September 1, 2008

Daring Bakers: Chocolate (and Ginger) Eclairs


Ok, I admit it...I've been a not-so-daring baker. Since joining the Daring Bakers group in March, I've missed two months...both cakes. I just wasn't into the cakes. *sigh*

However, I was excited to see that this month's recipe, chosen by Meeta and Tony, was for chocolate eclairs. I've never made eclairs, so this would give me a chance to try my hand at pate a choux dough and pastry cream.

But then...

I got that new teaching job a few weeks before school started, and I was frantically trying to get my classroom ready and figure out what the heck I was supposed to be teaching.

Still, I remembered the August DB challenge in the back of my mind and looked forward to a day off so I could make those chocolate eclairs.

And then yesterday, I realized that August 31 was the posting day. And I hadn't made the eclairs yet! I thought for sure that I would do them yesterday. I had planned on it.

But then...

I had to bake that apple tart tatin because the farmers' market apples were expiring on the counter. I didn't feel much like baking eclairs after that...and after cleaning, doing laundry, and making a webpage for my classes.

Today, in between more cleaning, more laundry, and more lesson planning, I've managed to make those @#$% eclairs! No, really, I did enjoy it. Such a feeling of accomplishment...

There is, of course, an advantage to waiting until the last minute...seeing what everyone else has done! And learning from their mistakes.

The rules this month were simple: We had to use the choux dough as follows and keep one of the chocolate elements (either the chocolate pastry cream or the chocolate glaze.)

I chose to keep the glaze (which was time-consuming & sort of redundant), while making a ginger pastry cream.

For the first batch of eclairs, I piped some strips to form the traditional "long johns" and some spiraly circles. The strips didn't puff up enough to become finished eclairs (they looked like fingers), but the circles came out nicely.

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I did all larger circles for the second batch, and I thought they turned out the best.

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Also, several people wrote about how their shells fell after taken out of the oven. The remedy, it seems, is to bake them longer than the 20-minutes as the recipe says. I baked mine 10 minutes longer, checking after 5 minutes to make sure the bottoms weren't burning.

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Chocolate & Ginger Eclairs

(makes 20-24 eclairs)

I prepared the cream first, to give it time to chill while I baked the eclair shells. As the shells were cooling, I made the chocolate glaze.

Ginger Pastry Cream
adapted from Dorie Greenspan's Baking: From My Home to Yours

2 cups whole milk
2 heaping tablespoons candied ginger, finely chopped
6 large egg yolks
1/2 cup sugar
1/3 cup cornstarch, sifted
1 1/2 teaspoons vanilla extract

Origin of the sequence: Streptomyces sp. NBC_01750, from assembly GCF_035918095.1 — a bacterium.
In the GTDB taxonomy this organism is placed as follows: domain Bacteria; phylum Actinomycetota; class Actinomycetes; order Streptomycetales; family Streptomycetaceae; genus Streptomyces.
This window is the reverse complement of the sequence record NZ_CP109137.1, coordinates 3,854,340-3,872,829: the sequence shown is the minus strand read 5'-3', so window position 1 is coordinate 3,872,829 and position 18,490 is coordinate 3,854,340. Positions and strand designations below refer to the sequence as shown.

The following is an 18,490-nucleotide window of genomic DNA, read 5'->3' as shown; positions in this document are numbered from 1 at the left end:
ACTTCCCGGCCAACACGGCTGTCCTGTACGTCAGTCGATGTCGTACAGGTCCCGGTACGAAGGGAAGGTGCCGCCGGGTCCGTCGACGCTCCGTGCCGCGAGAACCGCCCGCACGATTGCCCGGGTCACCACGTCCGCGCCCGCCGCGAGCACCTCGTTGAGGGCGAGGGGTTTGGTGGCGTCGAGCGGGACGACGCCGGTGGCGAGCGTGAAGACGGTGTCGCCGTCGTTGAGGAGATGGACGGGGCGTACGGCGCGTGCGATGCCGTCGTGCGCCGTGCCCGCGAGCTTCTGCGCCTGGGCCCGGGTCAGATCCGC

3 1/2 tablespoons unsalted butter, cut into bits, at room temperature
  • Bring the milk and ginger to a boil in a small saucepan.
  • Meanwhile, in a medium heavy-bottomed saucepan, whisk the yolks together with the sugar and cornstarch until thick and well-blended.
  • While whisking, drizzle about 1/4 cup of the hot milk into the yolks to temper them.
  • Whisking all the while, slowly pour in the remainder of the milk.
  • Put the pan over medium-low heat and, whisking vigorously & constantly & thoroughly, bring the mixture to a boil.
  • Keep boiling & whisking for 1-2 minutes, then remove the pan from the heat.
  • Whisk in the vanilla.
  • Then, whisk in the butter, stirring until they are fully incorporated and the cream is smooth & silky.
  • Transfer the pastry cream to a small bowl. Press a piece of plastic wrap against the surface and refrigerate until ready to use.
Notes:
  1. The pastry cream can be made 2‐3 days in advance and stored in the refrigerator.

Choux (aka Cream Puff) Dough
recipe from Chocolate Desserts by Pierre Herme

½ cup whole milk
½ cup water
1 stick unsalted butter, cut into 8 pieces
¼ teaspoon sugar
¼ teaspoon salt
1 cup all-purpose flour
5 large eggs, at room temperature
  • In a heavy bottomed medium saucepan, bring the milk, water, butter, sugar and salt to a boil.
  • Once the mixture is at a rolling boil, add all of the flour at once, reduce the heat to medium and start to stir the mixture vigorously with a wooden spoon. The dough comes together very quickly. Do not worry if a slight crust forms at the bottom of the pan, it’s supposed to. You need to carry on stirring for a further 2-3 minutes to dry the dough. After this time the dough will be very soft and smooth.
  • Transfer the dough into a bowl of a mixer fitted with the paddle attachment, or using your handmixer or if you still have the energy, continue by hand. Add the eggs one at a time, beating after each egg has been added to incorporate it into the dough. You will notice that after you have added the first egg, the dough will separate, once again do not worry. As you keep working the dough, it will come back all together again by the time you have added the third egg. In the end the dough should be thick and shiny and when lifted it should fall back into the bowl in a ribbon. (Mine was actually very thick, no ribbons here. I wonder why...)